Tuesday, May 8, 2012

Individual Identity

From the time that we are very young, our developing personalities and ultimate identities are being shaped by what we experience. But what each of us, individually experience is related to many factors included in our environment, “constructed through our interaction within overlapping and intersecting communities to which we belong.” (Congdon, 108), all determinant by our culture, our gender and specific roles that each play in a specific society.
This being said, there are many factors that influenced my perspective and individual identity. What that meant for a working class, caucasian, little girl in rural Illinois was that you could plan on attending Catholic mass each and every Sunday, singing with the choir; you were a member of the Girl Scouts, selling cookies and earning badges; you never broke the rules or stepped out of line to become reprimanded and you were allowed to play anywhere within earshot and with anyone as long as they were not trouble makers. Affected by my gender, geographical, religious and familial upbringing, I perceived my grandmother as the all-omnipotent being in my tiny universe. As my parents were very young, I spent most of my time with her, learning all of my gentle habits, creativity and morals from her, mainly caring for others.
However, as I got older and began to question life itself and was sent off to college as the first ever in my family to attend a four-year undergraduate school, a drastic change happened to my environment and my experience as an individual. For the first time, my role in society changed. No longer did anyone know me by name, or know my family personally and I was able to pursue the queries that lay in my head without question or someone looking over my shoulder to judge me on my decisions. A whole new world opened up. 
Initially, I went off to pursue a degree in physical therapy, but suffered a mental breakdown, forced to reassess my strengths and interests, settling on English Literature and art. My identity changed then and there. No longer was I trying to live up to someone else’s standards of excellence, but I had to become motivated to live up to my own expectations of myself and what I could achieve. The college professors then became my trusted family members.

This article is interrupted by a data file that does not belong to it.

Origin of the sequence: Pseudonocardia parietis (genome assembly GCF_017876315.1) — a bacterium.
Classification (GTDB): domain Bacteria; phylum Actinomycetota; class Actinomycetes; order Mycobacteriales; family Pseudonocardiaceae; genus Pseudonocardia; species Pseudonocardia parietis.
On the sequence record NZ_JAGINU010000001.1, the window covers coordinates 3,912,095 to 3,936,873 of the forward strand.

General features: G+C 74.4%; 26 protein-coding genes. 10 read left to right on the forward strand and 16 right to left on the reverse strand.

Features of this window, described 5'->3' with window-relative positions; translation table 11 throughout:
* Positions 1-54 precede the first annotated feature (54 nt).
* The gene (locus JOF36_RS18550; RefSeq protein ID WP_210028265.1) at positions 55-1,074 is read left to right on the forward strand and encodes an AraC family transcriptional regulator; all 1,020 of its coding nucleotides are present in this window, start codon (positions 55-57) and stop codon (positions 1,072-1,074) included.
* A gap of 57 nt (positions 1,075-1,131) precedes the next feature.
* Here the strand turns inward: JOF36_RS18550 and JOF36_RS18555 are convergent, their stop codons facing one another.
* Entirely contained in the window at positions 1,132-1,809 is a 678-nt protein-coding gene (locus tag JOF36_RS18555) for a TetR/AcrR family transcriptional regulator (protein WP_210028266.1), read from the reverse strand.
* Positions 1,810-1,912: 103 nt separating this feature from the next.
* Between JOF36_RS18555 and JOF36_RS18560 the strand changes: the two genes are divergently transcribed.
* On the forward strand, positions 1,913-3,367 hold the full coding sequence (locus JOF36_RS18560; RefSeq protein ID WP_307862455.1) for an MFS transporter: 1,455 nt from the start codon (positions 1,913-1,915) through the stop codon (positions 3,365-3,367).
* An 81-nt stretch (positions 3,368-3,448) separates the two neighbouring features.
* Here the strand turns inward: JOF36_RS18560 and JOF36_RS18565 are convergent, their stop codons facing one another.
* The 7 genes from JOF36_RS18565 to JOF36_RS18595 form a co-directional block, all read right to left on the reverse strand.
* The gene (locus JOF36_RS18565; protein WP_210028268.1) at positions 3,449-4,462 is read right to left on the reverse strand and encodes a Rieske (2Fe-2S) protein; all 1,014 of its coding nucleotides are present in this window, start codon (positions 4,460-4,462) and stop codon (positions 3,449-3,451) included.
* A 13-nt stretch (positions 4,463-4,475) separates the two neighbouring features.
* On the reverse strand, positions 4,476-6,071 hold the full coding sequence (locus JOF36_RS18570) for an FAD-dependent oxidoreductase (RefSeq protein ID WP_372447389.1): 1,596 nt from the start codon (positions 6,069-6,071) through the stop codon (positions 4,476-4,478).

Now, as I look back on the past, and have come back to my home environment, with the knowledge from my experiences outside this area, my eyes wide open to the possibilities that could be, I tend to still question why things are done a certain way. For a creative child, this environment was not equipped to tend to my needs, and so my private experiences have produced in me a need for public action. I now see how the arts in the schools are overlooked and how individual creativity and curiosity are downplayed to athletic and political mentalities. 
With my experience, my choice in curricular matter for my own students then stemmed from those deep seeded roots of not getting what I needed from the primary and secondary levels of education. I wanted to provide for my students the opportunity to explore their own creativity and the assurance that it was acceptable to do so as they shaped their own identities. However, I also had to keep the mindset of the community and what was preconceived as acceptable about art close at hand while we engaged in our learning.
My hope for my students, and for all people that I come in contact with, is that I am able to help shape their identities in such a way as to encourage them to pursue whatever it is in their interest to pursue without hesitation, no matter the consequence. For, if they are forced to wait too long, as I had to, for their dreams to materialize, they may have forgotten what it was that they dreamed that made them happy once in the first place. However, based upon their own experience, they will no doubtedly find new roads to follow that will continue to shape their identity, for better or worse who is to say. 

Contemporary Issues in Art Education; Yvonne Gaudelius, Peg Speirs; Prentice Hall; Upper Saddle River, New Jersey 07458; 2002

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